By Kim Davenport
A few weeks ago, I had the opportunity to sit down with my longtime neighbor, Loraine Lewis, to learn more about the history of the Tacoma Banjo Club, a group with which she has been involved since its inception in 1985. That 30+ year history was enough to engage my curiosity as a Tacoma music history buff. But I quickly learned that Loraine’s connection to the instrument goes back even farther, and connects her to a local legend in the banjo world, Myron Hinkle.
The modern American banjo has a history as complex as that of our nation. The earliest banjos were played by African-American slaves, modeled after African instruments of similar design. In the mid-nineteenth century, the instrument was commonly used in minstrel shows in both the US and Britain. By the early twentieth century, the banjo, alongside the fiddle, found a home in “old-time” music, bluegrass, and traditional jazz.
Loraine’s connection to the instrument began in her hometown of Aberdeen, Washington. If that now-sleepy town in Grays Harbor County brings up any musical connections in the minds of most people, it is likely because of Kurt Cobain and other pioneers in the world of grunge. But it was also home for many years to Myron Hinkle (1916-2001), who was inducted into the American Banjo Museum Hall of Fame in 2009.
Hinkle founded the Seattle Banjo Club in 1962, released a few albums, and played for many years at the “Blue Banjo” a popular bar in Seattle’s Pioneer Square, before work as a draftsman drew him to a position in Aberdeen in the late 1960s.
The new job and new hometown did nothing to dampen Hinkle’s enthusiasm for the banjo, specifically the 4-string banjo used in Dixieland and traditional jazz music. Upon arriving in Aberdeen, he continued to perform, teach, and otherwise share his favorite instrument with the community.
It was at Sourdough Lil’s, an institution in Westport, Washington, that Loraine first heard Hinkle perform. Her then-husband Vance already owned a banjo, and she soon picked one up and took a few lessons from Hinkle. Before long, there was talk of a Banjo Club forming, and it was in Loraine’s living room that the first meeting took place, with just 5 or 6 enthusiasts.
By 1969, the new group, Grays Harbor Banjo Band, was in full swing, performing at venues around the region – and having their first professional photo taken – Loraine is third from left in the middle row, seated next to Hinkle:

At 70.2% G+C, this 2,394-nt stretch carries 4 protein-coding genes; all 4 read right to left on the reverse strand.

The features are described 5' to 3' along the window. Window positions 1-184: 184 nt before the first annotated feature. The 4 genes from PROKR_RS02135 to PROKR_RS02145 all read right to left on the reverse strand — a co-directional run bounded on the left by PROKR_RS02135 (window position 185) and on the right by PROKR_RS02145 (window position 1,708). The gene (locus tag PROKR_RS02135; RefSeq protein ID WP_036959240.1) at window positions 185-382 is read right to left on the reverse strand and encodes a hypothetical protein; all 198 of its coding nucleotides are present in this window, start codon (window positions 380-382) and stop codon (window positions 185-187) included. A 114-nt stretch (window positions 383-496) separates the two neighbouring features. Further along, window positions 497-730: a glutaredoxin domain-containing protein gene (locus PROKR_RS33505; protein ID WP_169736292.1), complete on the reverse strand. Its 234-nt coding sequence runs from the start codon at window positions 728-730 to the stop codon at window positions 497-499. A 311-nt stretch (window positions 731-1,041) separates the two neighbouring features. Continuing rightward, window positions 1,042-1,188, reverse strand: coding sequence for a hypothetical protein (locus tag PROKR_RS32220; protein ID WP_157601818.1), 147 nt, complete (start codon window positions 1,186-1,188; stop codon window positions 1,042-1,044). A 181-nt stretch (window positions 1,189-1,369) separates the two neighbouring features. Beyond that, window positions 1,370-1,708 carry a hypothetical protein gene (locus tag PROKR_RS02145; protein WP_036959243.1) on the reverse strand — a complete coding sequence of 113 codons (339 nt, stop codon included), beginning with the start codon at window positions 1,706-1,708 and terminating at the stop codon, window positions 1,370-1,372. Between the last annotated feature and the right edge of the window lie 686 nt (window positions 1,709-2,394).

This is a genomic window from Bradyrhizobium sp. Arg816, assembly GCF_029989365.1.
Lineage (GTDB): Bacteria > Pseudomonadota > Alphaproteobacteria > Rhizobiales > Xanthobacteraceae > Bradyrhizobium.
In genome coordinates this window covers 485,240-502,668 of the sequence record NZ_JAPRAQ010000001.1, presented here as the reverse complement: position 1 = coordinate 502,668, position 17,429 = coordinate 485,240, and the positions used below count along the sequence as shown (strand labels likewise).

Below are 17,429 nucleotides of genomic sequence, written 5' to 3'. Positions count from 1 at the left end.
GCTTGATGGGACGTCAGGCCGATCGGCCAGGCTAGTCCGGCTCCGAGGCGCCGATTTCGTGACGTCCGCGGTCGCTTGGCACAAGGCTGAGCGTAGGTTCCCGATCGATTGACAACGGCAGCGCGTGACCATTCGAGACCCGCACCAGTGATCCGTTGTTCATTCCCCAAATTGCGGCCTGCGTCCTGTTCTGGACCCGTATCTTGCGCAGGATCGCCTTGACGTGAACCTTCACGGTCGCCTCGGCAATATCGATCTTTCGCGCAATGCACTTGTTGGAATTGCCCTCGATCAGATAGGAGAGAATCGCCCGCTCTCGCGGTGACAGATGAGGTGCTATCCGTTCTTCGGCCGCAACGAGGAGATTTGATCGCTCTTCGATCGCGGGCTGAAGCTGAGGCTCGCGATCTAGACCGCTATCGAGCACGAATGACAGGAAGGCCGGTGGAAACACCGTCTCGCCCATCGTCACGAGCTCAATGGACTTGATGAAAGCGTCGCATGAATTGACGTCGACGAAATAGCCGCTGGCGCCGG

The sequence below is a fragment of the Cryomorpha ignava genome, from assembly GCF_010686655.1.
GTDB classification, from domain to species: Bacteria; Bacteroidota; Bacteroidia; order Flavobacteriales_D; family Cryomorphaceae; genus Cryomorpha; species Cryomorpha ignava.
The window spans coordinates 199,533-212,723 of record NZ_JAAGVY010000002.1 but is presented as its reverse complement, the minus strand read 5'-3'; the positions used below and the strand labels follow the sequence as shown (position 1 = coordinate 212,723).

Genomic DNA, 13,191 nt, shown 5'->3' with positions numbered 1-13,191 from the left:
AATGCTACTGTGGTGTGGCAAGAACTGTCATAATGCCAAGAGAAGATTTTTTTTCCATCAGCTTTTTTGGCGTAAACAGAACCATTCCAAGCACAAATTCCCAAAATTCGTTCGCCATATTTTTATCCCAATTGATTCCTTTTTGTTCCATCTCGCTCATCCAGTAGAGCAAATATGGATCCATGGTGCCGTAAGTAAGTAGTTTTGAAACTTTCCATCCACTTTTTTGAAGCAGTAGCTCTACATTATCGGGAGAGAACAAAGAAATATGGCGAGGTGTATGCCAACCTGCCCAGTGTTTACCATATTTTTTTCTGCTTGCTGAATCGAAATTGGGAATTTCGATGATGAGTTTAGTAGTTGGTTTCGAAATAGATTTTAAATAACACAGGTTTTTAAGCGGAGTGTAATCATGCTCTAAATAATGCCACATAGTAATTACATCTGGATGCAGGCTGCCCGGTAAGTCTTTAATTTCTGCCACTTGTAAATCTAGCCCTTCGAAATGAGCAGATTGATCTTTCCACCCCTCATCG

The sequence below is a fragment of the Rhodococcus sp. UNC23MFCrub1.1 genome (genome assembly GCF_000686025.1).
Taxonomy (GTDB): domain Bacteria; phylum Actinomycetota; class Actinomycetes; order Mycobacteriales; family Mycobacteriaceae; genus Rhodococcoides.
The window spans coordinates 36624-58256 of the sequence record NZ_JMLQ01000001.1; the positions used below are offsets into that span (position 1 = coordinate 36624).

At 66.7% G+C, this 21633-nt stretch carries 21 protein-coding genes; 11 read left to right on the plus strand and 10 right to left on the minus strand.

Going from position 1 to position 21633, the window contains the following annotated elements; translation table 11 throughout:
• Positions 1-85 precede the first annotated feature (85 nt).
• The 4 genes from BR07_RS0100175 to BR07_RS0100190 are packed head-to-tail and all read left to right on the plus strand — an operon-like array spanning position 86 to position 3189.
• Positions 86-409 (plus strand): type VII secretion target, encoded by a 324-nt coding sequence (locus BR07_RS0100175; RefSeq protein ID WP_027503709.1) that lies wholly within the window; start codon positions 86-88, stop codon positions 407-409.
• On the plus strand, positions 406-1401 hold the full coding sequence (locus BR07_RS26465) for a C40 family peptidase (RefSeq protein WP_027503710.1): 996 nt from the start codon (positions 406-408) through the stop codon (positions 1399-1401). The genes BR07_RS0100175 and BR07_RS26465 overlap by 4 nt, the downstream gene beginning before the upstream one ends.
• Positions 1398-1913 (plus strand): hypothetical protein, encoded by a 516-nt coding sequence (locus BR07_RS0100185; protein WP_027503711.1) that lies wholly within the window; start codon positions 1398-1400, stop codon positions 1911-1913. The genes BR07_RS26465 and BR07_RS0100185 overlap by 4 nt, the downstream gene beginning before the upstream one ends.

The women in the group wore fringe dresses and took dance lessons, and Loraine in particular was known for her Charleston. Hinkle’s daughter Linda joined the group as a teenager, and she and Loraine were the primary dancers. Loraine also enjoyed playing melody, a skill she learned from Hinkle, even though most other members of the group preferred to stick to rhythm chords.
Loraine and Linda typically played Friday nights at Sourdough Lil’s, accompanied by Hinkle on the piano, and it was there that she first met Walt Lewis, who came down from Tacoma to hear the entertainment and play himself, often on Saturdays. After her first marriage ended, Loraine ended up following Walt to Tacoma, starting a whole new life here. Soon after moving in with Walt, she saw an advertisement in the Tacoma paper, announcing a banjo group forming in Tacoma, and knew she wanted to be involved.
Once again, she attended that first meeting with just a few other enthusiasts, but the rest, as they say, is history. The Tacoma Banjo Club was founded in September 1985, and has been rehearsing weekly and performing around the region ever since.
Walt was still working full-time as a machinist for Globe in the early years of the club, and Loraine was working part-time as well. This led the club to set its rehearsal schedule such that Loraine could attend – a schedule which remains the same to this day. After both retired, they became much more involved, sharing the stage during the group’s performances and even traveling to banjo festivals around the region.
Since Walt’s passing in 2012, Loraine has remained involved with her Tacoma Banjo Club family – a word she uses often when discussing the group. After so many years together, the group is close-knit.
The Tacoma Banjo Club is made up primarily of banjos – all of the 4-string variety, along with tuba, piano, and the occasional addition of washboard, courtesy of Loraine. It was the tune ‘Coney Island Washboard’ that first got her into adding the instrument to the group’s performances.
The group’s repertoire is made up of songs as old as ‘Bird in a Gilded Cage‘, one of the most popular songs of the year 1900, but primarily draws from music of the 1920s-1940s. Several different members of the group take turns providing the vocals. Loraine still prefers to play melody on her banjo, just as she did with the Grays Harbor group, under the influence of Hinkle.
In addition to her performing responsibilities, Loraine is the group’s longtime treasurer, and she was proud to share with me the Tacoma Banjo Club’s commitment to supporting a variety of charities. The ensemble typically has 1-2 performances per week, inviting donations from audiences. After taking care of the group’s expenses, any remaining funds go to the Children’s Therapy Unit at Good Samaritan Hospital, the Tacoma Rescue Mission, and the Salvation Army. In the past few years, the group has also donated to local disaster relief efforts such as flooding in Grays Harbor County, and wildfires in Central Washington.
The group is very aware that they are aging, with many members in their 80s and 90s, and are welcoming of anyone who might like to become involved. If you are curious, you are invited to attend one of their rehearsals, which take place every Friday morning, 10-12, at the facilities of the Asia Pacific Cultural Center, 4851 South Tacoma Way.